Affordable Care Act – Reasons to be grateful

choose to be gratefulRecent employment numbers and unemployment rates should dispel the “job killer” label and negative predictions of those who oppose the Affordable Care Act (ACA). The national unemployment rate in March 2010, the month the ACA was signed into law, was 9.9%. The unemployment rate in October 2015 was 5.0%, nearly a 50% reduction. In addition, significant employment gains—jobs—have been made over this same period. (more…)

Adult education at community colleges is a win-win-win

One of the biggest obstacles to student success in community college is the need to relearn basic skills through developmental education. Fully 61% of community college students in Michigan need to take at least one developmental education class because they have not mastered an academic skill at the level necessary for college-level classes. (more…)

Veterans Day: You’ve sacrificed enough

Every year on November 11th, we as a nation thank those who served for the sacrifices they made in protecting our freedom. We honor a great uncle who served during World War II, a parent who fought in Vietnam, or a cousin who just returned from a final tour in Afghanistan. While it is important that we take a day to remember our veterans, it’s equally important to make sure veterans have the resources to return to their lives and provide for their families. (more…)

Public News Service: Report Ties MI Road Funding Gridlock to Business Tax Cuts

As state legislators move to approve a plan to end the gridlock over road funding, a new report points to business tax cuts as the source of the funding debacle. According to the findings from the Michigan League for Public Policy, the state budget and individual taxpayers suffered because of the $1.6 billion tax cuts four years ago. Gilda Jacobs, the league’s chief executive, said it resulted in less money for roads, cuts to schools and higher taxes – without boosting the economy. Nov. 4, 2015 — Public News Service

 

Gladwin County Record and Beaverton Clarion: Poverty challenges Michigan schools

Alicia Warren, the league’s Kids Count project director, agrees with that it’s more difficult for low-income students to graduate on time.

“Low-income students are more likely to struggle to complete school than those with more financial and other resources,” Warren said. “For those economically disadvantaged students, their completion rate is 65.6 percent, and the dropout rate is 15.7 percent.”

The league said the proportion of children in poverty got worse despite the economic recovery.

“For the 2014-15 school year, the five counties with the highest poverty ranking are Lake, Oceana, Roscommon, Iosco and Cheboygan,” said Alex Rossman, communications director of Michigan League for Public Policy. “We can measure poverty for schools districts by the free/reduced-lunch counts, which Michigan Kids Count does by county and not school district.” Nov. 3, 2015 — Gladwin County Record and Beaverton Clarion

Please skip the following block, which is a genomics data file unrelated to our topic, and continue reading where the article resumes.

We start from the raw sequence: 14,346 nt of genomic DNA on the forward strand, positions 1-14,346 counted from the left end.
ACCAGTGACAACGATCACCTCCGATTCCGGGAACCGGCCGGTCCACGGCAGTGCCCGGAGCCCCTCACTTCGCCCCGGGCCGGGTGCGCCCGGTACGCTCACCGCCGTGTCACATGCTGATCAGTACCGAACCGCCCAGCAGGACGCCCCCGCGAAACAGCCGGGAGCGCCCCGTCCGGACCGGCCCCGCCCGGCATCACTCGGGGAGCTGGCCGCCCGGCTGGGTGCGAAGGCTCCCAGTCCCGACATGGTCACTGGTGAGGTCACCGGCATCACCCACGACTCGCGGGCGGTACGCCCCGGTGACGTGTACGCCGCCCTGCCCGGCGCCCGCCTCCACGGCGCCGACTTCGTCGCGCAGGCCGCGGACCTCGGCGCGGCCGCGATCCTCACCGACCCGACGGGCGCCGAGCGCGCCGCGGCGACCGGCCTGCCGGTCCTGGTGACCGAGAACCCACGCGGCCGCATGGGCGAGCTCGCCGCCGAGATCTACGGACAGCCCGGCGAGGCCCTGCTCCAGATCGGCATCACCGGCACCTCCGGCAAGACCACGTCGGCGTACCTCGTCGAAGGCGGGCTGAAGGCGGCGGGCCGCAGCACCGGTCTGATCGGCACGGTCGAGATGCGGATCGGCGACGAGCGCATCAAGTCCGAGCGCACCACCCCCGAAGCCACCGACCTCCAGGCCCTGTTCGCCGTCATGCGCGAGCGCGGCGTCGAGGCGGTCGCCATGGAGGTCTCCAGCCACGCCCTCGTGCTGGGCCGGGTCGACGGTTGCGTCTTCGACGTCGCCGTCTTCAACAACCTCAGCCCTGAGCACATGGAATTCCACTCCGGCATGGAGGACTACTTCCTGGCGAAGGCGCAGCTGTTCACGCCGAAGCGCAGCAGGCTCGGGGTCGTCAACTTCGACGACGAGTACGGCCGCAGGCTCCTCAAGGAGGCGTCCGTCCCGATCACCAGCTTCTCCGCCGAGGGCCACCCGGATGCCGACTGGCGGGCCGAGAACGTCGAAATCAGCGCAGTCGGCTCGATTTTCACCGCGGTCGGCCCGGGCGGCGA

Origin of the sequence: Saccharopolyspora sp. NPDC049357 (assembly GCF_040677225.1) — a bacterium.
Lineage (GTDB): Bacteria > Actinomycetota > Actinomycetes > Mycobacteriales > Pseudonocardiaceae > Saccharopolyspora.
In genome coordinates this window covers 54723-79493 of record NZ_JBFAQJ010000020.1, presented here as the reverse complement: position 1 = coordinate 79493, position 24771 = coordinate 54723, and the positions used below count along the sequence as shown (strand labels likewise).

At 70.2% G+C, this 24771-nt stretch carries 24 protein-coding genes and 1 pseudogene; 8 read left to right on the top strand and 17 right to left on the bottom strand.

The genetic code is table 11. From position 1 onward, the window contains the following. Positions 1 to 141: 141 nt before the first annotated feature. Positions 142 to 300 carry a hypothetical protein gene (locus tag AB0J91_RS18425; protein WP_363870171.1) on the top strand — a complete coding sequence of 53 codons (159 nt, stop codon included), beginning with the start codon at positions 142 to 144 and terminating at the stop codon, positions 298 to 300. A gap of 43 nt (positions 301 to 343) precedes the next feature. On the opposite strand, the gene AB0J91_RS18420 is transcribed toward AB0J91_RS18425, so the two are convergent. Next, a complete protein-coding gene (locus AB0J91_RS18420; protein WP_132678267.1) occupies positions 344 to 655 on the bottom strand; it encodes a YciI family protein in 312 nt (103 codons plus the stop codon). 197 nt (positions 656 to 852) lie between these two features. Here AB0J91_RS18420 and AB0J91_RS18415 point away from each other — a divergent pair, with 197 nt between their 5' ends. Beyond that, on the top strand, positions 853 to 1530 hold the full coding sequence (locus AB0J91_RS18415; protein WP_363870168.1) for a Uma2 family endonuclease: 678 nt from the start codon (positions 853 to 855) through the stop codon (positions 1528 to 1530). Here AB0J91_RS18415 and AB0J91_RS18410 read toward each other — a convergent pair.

MLive: Michigan road deal heads to Snyder’s desk

Michigan League for Public Policy: Plan jeopardizes schools and public safety, perpetuates roads problem

“Today’s ‘new’ road funding plan contains many of the things that the previous flawed plans included and should be rejected,” MLPP vice president Karen Holcomb-Merrill said in a statement. “Our schools, public safety and local communities will all be put into jeopardy with $600 million in unspecified future budget cuts and an income tax rollback that will further starve dollars available for many of the things Michigan residents value. Finally, this plan doesn’t get us where we need to be funding-wise for years, when our roads will be even worse than they are now. It perpetuates the problem instead of offering a true solution.” Nov. 3 — MLive

 

Lansing State Journal: Letters to the Editor: 11.2, Protect children, don’t let tax credits expire

I urge Congress to act before key provisions of the Earned Income Tax Credit and Child Tax Credit expire.

If Congress doesn’t act, more than 727,000 children in Michigan — enough to fill Spartan Stadium more than nine times over — would lose a crucial piece of their family’s budgets.

Washington inaction would push hundreds of thousands of children into poverty, or even deeper into poverty.

Our children do better when their families do better. Children in families who benefit from the EITC and CTC are healthier, do better in school, are more likely to go to college, and earn more as adults. Congress must stand up for Michigan’s children and their families this year, by saving the key provisions of the EITC and CTC.

I am outraged by the fact that more than 22 percent of children in Michigan are living in poverty. We need fewer children in poverty, not more.

Charles Ballard
East Lansing
Nov. 2, 2015 — Lansing State Journal

 

Port Huron Times Herald: Trinity students help moms-to-be

Port Huron was identified as one of the top ten cities in Michigan as having the highest teen pregnancy rates in the years 2011-2013, according to a 2015 report from the Michigan League for Public Policy. Nov. 1, 2015 — Port Huron Times Herald

 

 

Latest road funding plan offers more problems than solutions

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After years of debate and months of gridlock, the Michigan Senate and House passed a “new” road funding plan yesterday. Unfortunately, this final proposal contains many of the same ill-advised components that have stymied bipartisanship and drawn opposition from business and advocacy groups alike. (more…)

Statement: Latest roads plan jeopardizes schools and public safety, perpetuates roads problem

Contact:
Alex Rossman
arossman@mlpp.org
517.487.5436

LANSING — The Michigan League for Public Policy issued the following statement on the road funding plan passed by the Michigan Senate today: (more…)

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